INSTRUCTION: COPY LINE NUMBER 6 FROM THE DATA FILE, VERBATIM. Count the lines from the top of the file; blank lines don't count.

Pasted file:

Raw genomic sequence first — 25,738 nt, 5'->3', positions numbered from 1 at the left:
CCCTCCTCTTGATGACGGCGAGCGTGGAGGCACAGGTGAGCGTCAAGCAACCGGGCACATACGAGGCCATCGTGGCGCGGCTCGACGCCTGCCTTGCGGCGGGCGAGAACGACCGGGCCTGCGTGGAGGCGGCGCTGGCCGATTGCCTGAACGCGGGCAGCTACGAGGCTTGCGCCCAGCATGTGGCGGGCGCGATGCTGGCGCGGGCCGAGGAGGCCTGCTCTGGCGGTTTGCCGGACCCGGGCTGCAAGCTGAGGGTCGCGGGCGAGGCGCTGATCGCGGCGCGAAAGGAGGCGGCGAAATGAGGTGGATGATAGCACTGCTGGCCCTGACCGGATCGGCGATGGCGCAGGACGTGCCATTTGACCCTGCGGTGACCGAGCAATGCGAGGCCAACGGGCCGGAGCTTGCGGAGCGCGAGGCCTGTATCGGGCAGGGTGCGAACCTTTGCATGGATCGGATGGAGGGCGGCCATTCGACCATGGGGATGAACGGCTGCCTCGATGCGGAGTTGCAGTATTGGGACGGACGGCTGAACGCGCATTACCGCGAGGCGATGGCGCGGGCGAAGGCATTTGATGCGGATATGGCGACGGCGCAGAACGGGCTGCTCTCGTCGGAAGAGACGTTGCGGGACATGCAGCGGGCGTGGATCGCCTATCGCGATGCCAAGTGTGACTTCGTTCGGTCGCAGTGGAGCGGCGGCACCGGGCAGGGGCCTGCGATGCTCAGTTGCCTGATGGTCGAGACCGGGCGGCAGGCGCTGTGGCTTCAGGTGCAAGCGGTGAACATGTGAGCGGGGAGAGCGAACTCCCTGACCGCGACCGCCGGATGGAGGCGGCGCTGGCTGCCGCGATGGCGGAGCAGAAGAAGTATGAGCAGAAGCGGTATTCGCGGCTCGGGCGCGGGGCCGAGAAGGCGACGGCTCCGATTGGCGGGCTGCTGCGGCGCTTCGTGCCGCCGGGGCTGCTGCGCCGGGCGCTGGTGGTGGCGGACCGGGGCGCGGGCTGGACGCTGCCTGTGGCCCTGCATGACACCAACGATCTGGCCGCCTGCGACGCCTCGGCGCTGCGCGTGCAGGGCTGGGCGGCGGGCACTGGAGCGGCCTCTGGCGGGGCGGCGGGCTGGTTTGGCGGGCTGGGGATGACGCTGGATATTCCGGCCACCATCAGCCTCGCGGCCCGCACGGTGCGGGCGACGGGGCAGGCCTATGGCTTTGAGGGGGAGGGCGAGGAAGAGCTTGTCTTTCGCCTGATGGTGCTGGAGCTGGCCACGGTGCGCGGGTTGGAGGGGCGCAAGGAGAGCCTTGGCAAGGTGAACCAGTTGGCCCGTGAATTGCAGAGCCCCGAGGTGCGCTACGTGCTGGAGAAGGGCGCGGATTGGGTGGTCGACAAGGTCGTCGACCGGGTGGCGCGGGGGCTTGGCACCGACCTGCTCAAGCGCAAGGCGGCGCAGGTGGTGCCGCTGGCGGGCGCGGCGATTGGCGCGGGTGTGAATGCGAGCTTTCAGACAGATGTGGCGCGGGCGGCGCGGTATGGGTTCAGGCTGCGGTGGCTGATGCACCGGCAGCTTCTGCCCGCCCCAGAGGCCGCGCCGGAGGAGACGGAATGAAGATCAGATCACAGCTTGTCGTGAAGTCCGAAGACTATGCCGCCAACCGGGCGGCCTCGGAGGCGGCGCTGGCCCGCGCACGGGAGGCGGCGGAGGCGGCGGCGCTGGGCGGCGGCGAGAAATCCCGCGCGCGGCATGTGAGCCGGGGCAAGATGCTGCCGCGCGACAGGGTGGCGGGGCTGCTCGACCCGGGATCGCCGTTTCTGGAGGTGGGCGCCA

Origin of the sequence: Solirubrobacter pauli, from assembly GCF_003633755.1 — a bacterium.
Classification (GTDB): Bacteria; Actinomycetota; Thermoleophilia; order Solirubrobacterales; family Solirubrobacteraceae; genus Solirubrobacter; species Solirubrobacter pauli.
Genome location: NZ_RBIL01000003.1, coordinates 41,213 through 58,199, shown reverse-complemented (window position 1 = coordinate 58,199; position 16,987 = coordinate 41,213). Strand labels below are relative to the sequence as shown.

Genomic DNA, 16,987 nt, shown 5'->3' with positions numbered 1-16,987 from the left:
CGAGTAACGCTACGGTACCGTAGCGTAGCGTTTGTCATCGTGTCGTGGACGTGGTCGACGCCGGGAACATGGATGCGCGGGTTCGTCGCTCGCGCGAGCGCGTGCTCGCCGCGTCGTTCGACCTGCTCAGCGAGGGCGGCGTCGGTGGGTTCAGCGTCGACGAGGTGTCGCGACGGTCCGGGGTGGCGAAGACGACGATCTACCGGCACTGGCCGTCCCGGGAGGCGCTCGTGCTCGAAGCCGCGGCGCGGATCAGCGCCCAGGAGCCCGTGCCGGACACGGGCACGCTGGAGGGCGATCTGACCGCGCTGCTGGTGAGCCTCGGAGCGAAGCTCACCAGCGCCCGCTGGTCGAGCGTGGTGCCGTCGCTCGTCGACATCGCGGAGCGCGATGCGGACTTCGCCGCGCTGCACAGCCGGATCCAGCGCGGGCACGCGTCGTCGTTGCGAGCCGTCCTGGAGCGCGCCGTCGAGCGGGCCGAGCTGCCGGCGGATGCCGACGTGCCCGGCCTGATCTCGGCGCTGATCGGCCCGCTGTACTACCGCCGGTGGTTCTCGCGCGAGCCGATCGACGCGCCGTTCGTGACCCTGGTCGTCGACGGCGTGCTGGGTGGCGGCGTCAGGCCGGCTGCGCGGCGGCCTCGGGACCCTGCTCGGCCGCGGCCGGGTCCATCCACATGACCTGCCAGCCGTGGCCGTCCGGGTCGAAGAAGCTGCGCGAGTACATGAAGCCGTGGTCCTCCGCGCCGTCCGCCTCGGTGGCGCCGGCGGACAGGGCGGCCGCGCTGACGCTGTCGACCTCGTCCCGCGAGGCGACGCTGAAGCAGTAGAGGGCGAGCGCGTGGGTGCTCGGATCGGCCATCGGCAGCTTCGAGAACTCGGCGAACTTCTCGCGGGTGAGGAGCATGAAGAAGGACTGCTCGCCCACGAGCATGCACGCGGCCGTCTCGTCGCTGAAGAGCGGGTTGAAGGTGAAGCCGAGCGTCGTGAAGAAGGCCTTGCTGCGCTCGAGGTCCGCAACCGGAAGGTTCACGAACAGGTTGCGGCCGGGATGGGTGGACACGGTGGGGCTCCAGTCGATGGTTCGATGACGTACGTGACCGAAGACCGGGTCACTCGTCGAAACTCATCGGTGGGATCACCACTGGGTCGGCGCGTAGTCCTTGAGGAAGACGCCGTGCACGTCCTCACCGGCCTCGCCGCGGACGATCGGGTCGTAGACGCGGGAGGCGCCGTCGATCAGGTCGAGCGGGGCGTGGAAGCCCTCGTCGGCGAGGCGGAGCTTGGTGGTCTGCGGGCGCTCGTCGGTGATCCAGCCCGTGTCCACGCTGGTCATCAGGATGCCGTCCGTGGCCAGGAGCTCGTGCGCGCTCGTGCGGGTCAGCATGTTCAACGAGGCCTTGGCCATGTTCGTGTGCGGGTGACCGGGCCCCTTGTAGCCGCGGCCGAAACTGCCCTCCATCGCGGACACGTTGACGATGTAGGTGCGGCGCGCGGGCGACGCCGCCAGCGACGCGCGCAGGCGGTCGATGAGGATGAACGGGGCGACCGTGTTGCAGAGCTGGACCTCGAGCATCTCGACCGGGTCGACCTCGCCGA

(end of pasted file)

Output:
Genomic DNA, 16,987 nt, shown 5'->3' with positions numbered 1-16,987 from the left: